The Taranaki Organised Crime Squad arrested two men on April 18 following the execution of a number of search warrants in relation to Operation Seconds in New Plymouth.
Operation Seconds is an investigation into the supply of methamphetamine in the Taranaki area.
A 39-year-old man was arrested and has been charged with supplying methamphetamine. He is due to reappear in the New Plymouth District Court on May 10.
A 41-year-old man was also arrested and is facing 17 methamphetamine-related charges and a charge of unlawfully possessing a firearm. He is due to reappear in the New Plymouth District Court on May 4.
Enquiries into this offending are continuing and further charges are likely.
Police seized 400grams of methamphetamine which has a total estimated street value of $140,000.
Removing this amount of methamphetamine from the market may have prevented up to $443,000 worth of social harm.
A firearm, $40,000 in cash, and a large amount of cannabis was also seized during the search warrants.
Work has also begun by the Asset Recovery Unit to seize or restrain vehicles belonging to one of the offenders.
Detective Senior Sergeant Gerard Bouterey says Police remain focused on any individuals who profit by supplying methamphetamine to the most vulnerable members of our community.
“The harmful consequences of drugs are wide-reaching and go beyond the individual user, and we often see this translating into other areas of crime.
“We want to reassure the public that we will continue to focus on disrupting the supply of methamphetamine in our communities.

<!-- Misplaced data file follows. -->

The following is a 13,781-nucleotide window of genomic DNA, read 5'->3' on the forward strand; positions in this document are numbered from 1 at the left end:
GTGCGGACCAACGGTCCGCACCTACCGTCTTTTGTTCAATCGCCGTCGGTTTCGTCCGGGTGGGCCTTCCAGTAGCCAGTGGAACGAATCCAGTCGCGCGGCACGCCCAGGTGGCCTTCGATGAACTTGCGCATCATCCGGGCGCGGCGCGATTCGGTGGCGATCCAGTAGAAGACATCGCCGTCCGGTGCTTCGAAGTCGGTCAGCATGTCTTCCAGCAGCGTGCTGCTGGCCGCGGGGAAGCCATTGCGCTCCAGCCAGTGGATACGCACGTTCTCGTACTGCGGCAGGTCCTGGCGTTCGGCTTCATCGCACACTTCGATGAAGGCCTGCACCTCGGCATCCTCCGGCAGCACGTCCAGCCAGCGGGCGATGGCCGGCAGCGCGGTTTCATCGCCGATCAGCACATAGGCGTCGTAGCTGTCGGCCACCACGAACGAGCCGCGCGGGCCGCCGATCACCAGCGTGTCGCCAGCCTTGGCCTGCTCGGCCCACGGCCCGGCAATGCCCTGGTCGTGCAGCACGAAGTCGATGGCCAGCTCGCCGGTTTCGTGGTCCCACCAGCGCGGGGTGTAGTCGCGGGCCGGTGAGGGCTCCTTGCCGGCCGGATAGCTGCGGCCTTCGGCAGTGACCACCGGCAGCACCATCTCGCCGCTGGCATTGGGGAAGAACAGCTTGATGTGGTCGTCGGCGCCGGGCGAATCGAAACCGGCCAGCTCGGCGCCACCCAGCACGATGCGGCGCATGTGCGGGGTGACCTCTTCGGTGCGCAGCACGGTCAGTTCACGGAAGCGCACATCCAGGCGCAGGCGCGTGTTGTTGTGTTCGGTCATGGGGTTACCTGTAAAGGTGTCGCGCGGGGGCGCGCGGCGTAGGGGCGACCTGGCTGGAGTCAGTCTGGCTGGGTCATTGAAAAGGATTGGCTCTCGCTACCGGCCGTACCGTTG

“Police also thank the public for its support throughout the investigation. We cannot solve this problem alone, and members of the public play a critical role in helping us keep their communities safe.”
Detective Senior Sergeant Mike Fischer of the Central Asset Recovery Unit says the operation’s arrests were the culmination of his team’s close partnership with the Taranaki Organised Crime Squad, targeting highly valued assets acquired through an activity seriously harming people and the community.
“Those enjoying benefits from drug supply will eventually have to answer for their actions, and face scrutiny as to where funds used to purchase the assets they possess for personal gratification came from. Removing the benefits these people seek through the drug dealing environment is key to protecting our people, their families and our communities.”
If you see anything suspicious, or suspect drug activity in your neighbourhood, please contact Police.
Alternatively, information can be provided anonymously through Crime Stoppers on 0800 555 111.